Ethical and moral reflections on the digital prison

The use of technology is increasing in the criminal justice landscape. This is slowly receiving attention from academic research in the new field of digital criminology. This transformation raises unexplored moral and ethical dilemmas.
There is an inevitability that technology will play a major role in the delivery of services in our prisons. Technology is not neutral- its impact has social, psychological, political and economic implications for our prisons. We are mindful of this and we can make some valuable suggestions about how technology is implemented. We believe that technology, if managed sensitively, can help the rehabilitative enterprise.


Why should we use technology in our prisons?

The prison landscape is a peculiar one and the use of imprisonment for criminologists is a complex debate. Our prisons are institutions organised by power, control and order and the project of incarceration deliberately deprives offenders of not only their freedom but of autonomy, relationships and citizenship.

This is the landscape in which we are dealing with and assumptions about the impact technology can have, does indeed require attention. Therefore, discussions about citizen rights and technology have, in the prison landscape, a distinctive meaning.

Prisoners’ rights, choice and autonomy are heavily regulated and the consequences of this kind of deprivation are widely acknowledged. In doing so the debate to introduce technology to prison contexts has to rightly consider the harms it may create. These are the ethical dilemmas we face.

In many instances, technology is not the solution but equally it can be the best solution. Balancing these benefits and risks is something we need to be mindful of. However, further extending harm to the prisoner experience should not be an unintended consequence of digital transformation. It should minimise harm and assist with rehabilitative outcomes.

We have a responsibility to prepare people in prison to survive in this tech-driven society and the question on how we use technology should be informed by ethical and moral principles.

After an Estonian prisoner opposed the fact that he didn’t have access to the internet, the European Court of Human Rights (ECtHR) has stated that denying a prisoner access to the Internet may amount to a violation of Article 10 of the European Convention of Human Rights (ECHR).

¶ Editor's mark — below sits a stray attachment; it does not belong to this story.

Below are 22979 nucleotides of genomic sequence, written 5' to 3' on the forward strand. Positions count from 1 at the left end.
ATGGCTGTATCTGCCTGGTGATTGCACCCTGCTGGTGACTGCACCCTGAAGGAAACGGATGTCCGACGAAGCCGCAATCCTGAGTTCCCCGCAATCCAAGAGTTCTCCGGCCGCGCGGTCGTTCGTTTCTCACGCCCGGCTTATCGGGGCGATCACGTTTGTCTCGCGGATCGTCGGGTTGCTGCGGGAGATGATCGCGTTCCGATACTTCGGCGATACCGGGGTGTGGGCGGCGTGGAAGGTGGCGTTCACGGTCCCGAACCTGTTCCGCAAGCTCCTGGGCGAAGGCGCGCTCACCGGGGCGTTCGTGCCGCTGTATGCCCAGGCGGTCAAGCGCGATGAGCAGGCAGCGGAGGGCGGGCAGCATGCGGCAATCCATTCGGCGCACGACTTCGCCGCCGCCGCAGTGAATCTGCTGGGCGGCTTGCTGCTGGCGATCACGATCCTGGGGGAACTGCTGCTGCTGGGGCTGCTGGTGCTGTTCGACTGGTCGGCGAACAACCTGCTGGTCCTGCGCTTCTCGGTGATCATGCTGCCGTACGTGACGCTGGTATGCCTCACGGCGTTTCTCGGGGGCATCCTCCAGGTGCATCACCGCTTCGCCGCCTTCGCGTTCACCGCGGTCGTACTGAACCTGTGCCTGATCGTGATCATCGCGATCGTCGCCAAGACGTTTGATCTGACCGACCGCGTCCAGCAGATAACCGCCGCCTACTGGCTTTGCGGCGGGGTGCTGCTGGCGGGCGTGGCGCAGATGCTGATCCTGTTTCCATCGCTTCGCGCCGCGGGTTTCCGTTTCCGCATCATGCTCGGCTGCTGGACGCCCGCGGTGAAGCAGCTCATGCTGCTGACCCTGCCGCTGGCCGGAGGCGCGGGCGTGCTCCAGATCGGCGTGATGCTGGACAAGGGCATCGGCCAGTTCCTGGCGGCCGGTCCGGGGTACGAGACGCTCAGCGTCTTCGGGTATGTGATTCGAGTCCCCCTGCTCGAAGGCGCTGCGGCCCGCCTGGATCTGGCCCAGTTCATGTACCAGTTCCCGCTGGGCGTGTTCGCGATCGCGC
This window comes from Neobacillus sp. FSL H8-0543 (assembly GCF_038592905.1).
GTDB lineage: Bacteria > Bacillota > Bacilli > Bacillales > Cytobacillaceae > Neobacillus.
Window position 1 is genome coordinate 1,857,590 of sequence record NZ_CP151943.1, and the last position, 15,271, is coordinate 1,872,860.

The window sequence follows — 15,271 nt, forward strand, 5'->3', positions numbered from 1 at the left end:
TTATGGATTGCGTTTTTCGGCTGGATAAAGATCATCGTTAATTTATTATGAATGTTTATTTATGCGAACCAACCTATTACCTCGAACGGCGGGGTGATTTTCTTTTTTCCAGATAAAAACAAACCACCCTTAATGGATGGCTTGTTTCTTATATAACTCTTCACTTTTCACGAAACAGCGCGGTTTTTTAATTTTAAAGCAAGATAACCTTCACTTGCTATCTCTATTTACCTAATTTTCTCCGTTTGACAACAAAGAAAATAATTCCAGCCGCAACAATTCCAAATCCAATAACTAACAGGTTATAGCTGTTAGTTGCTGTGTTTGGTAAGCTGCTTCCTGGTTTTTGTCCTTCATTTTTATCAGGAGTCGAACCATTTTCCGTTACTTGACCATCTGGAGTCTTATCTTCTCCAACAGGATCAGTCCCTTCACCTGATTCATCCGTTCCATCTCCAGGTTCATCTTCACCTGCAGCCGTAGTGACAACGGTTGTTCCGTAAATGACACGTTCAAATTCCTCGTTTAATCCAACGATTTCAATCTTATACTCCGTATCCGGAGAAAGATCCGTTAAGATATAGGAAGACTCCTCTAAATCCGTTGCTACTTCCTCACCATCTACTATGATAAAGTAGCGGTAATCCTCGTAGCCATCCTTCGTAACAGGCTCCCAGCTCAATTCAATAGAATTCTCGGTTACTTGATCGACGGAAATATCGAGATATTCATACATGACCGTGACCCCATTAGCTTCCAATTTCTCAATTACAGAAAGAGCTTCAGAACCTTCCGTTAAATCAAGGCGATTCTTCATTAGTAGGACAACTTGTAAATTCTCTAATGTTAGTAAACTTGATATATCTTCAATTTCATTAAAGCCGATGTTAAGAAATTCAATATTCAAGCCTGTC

Although the Court considered that Article 10 of the Convention cannot be interpreted as imposing a general obligation to provide Internet access for prisoners the Court did stress that Internet access has increasingly been understood as a right. They recommend that effective policies are developed for Internet access and to overcome the “digital divide”. However, with rights comes responsibility.


The responsibility of privacy: the need for transparency

In the USA, the “State vs Loomis Case” related to the use of a risk assessment tool of offenders that deployed an algorithm (AI) to make sentencing decisions. In the case, it was outlined that a defendant deemed to be at high risk of recidivism was denied the possibility of parole and was handed down a six-year sentence.

The Wisconsin Supreme Court held that a trial court’s use of an algorithmic risk assessment in sentencing did not violate the defendant’s rights even though the methodology used to produce the assessment was not disclosed to the court nor to the defendant.

The court placed trust and confidence in the algorithm despite the actors in the justice system having limited visibility of the algorithm’s reasoning. This case highlights a need to understand ethical and moral reasoning and we wonder if at all a machine can be ethical in its labour.

Most pleasingly though, in December 2018, the European Commission for the Efficiency of Justice (CEPEJ) published a European Ethical Charter on the use of Artificial Intelligence in judicial systems and their environment.

We welcome this, however, a point we wish to labour is that frameworks, policy and guidance need to be context-specific, with the prison and its people in mind. This is the challenge moving forward. As Hildebrandt (2015) suggests in her work on smart technologies and law, we need to reconsider how we do things now. She suggests what has gone before needs a complete overhaul.

The old rules and laws need rewriting with technology in mind. Her message for us is clear and we would propose that the digital transformation in prisons demands a revised and bespoke approach. All rules, policy and guidance have to include digital behaviour. The digital transformation is in its infancy and there is an opportunity to get this right now.


Developing ethical principles for digital rehabilitation in prisons

In 1764, the Italian philosopher Cesare Beccaria described his vision to eliminate the foundations of the criminal justice practices of the ancient regime and move towards an ethical and moral one. So, by drawing on his principles, we want to highlight what aspects demand the development of an ethical and moral framework.


  • The principle of legality

The act of imprisonment is a legal one – it removes and deprives prisoners of specific rights. Extending the AI enterprise to the prison landscape could compromise a prisoner’s progression and deny equal opportunities to rehabilitate.

Denying, limiting and depriving rehabilitative opportunities could be a matter for further litigation. If technology is used to make these assessments what rights do prisoners have in claiming an understanding of this decision-making?

Moreover, in the advent of email services for prisoners what rights do they have to keep and retain these interactions once they leave the prison? Designing these processes demands a legal perspective that fully considers the rights and the need to reduce harm in these settings. Moreover, a secure grounding on what rights are for prisoners requires further thought in the light of digitization.


  • The principle of publicity and transparency

Adding to the principle of legality, the need to make decision-making transparent is important. An environment where rules and regulations impact directly on the everyday life of the prisoner can be experienced as compromising and stifling.